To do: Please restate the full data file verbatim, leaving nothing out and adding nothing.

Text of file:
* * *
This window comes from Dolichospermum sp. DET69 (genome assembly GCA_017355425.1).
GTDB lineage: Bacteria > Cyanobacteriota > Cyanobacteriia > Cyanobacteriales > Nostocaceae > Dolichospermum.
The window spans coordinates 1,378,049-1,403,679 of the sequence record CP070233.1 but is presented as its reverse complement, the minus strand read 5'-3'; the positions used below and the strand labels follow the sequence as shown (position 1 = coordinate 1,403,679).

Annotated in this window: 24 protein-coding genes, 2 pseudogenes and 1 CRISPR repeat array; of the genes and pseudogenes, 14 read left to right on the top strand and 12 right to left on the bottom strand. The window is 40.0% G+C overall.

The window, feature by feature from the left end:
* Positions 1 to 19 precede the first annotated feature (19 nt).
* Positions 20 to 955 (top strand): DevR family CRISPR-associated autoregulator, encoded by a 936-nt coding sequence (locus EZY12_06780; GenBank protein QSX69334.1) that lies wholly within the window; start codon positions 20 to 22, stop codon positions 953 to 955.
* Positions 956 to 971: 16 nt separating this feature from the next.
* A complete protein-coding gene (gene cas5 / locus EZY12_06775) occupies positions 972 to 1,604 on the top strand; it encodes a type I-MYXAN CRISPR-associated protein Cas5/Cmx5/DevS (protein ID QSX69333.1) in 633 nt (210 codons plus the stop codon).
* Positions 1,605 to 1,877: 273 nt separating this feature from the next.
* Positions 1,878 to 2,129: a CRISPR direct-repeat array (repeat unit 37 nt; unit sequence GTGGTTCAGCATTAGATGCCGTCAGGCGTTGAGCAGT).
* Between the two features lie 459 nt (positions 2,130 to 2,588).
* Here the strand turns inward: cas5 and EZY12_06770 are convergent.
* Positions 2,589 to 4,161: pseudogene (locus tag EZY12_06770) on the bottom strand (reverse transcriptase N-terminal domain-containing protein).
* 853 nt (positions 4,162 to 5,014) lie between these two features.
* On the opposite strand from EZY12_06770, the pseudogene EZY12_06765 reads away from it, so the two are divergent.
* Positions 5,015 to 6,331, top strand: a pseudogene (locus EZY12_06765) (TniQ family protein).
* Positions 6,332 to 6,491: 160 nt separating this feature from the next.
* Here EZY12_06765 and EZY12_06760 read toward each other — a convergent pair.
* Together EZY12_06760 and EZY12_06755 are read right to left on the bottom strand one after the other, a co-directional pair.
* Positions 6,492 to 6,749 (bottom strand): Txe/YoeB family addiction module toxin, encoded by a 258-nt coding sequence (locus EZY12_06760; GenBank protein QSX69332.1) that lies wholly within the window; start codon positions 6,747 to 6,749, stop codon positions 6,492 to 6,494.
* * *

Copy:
This window comes from Dolichospermum sp. DET69 (genome assembly GCA_017355425.1).
GTDB lineage: Bacteria > Cyanobacteriota > Cyanobacteriia > Cyanobacteriales > Nostocaceae > Dolichospermum.
The window spans coordinates 1,378,049-1,403,679 of the sequence record CP070233.1 but is presented as its reverse complement, the minus strand read 5'-3'; the positions used below and the strand labels follow the sequence as shown (position 1 = coordinate 1,403,679).

Annotated in this window: 24 protein-coding genes, 2 pseudogenes and 1 CRISPR repeat array; of the genes and pseudogenes, 14 read left to right on the top strand and 12 right to left on the bottom strand. The window is 40.0% G+C overall.

The window, feature by feature from the left end:
* Positions 1 to 19 precede the first annotated feature (19 nt).
* Positions 20 to 955 (top strand): DevR family CRISPR-associated autoregulator, encoded by a 936-nt coding sequence (locus EZY12_06780; GenBank protein QSX69334.1) that lies wholly within the window; start codon positions 20 to 22, stop codon positions 953 to 955.
* Positions 956 to 971: 16 nt separating this feature from the next.
* A complete protein-coding gene (gene cas5 / locus EZY12_06775) occupies positions 972 to 1,604 on the top strand; it encodes a type I-MYXAN CRISPR-associated protein Cas5/Cmx5/DevS (protein ID QSX69333.1) in 633 nt (210 codons plus the stop codon).
* Positions 1,605 to 1,877: 273 nt separating this feature from the next.
* Positions 1,878 to 2,129: a CRISPR direct-repeat array (repeat unit 37 nt; unit sequence GTGGTTCAGCATTAGATGCCGTCAGGCGTTGAGCAGT).
* Between the two features lie 459 nt (positions 2,130 to 2,588).
* Here the strand turns inward: cas5 and EZY12_06770 are convergent.
* Positions 2,589 to 4,161: pseudogene (locus tag EZY12_06770) on the bottom strand (reverse transcriptase N-terminal domain-containing protein).
* 853 nt (positions 4,162 to 5,014) lie between these two features.
* On the opposite strand from EZY12_06770, the pseudogene EZY12_06765 reads away from it, so the two are divergent.
* Positions 5,015 to 6,331, top strand: a pseudogene (locus EZY12_06765) (TniQ family protein).
* Positions 6,332 to 6,491: 160 nt separating this feature from the next.
* Here EZY12_06765 and EZY12_06760 read toward each other — a convergent pair.
* Together EZY12_06760 and EZY12_06755 are read right to left on the bottom strand one after the other, a co-directional pair.
* Positions 6,492 to 6,749 (bottom strand): Txe/YoeB family addiction module toxin, encoded by a 258-nt coding sequence (locus EZY12_06760; GenBank protein QSX69332.1) that lies wholly within the window; start codon positions 6,747 to 6,749, stop codon positions 6,492 to 6,494.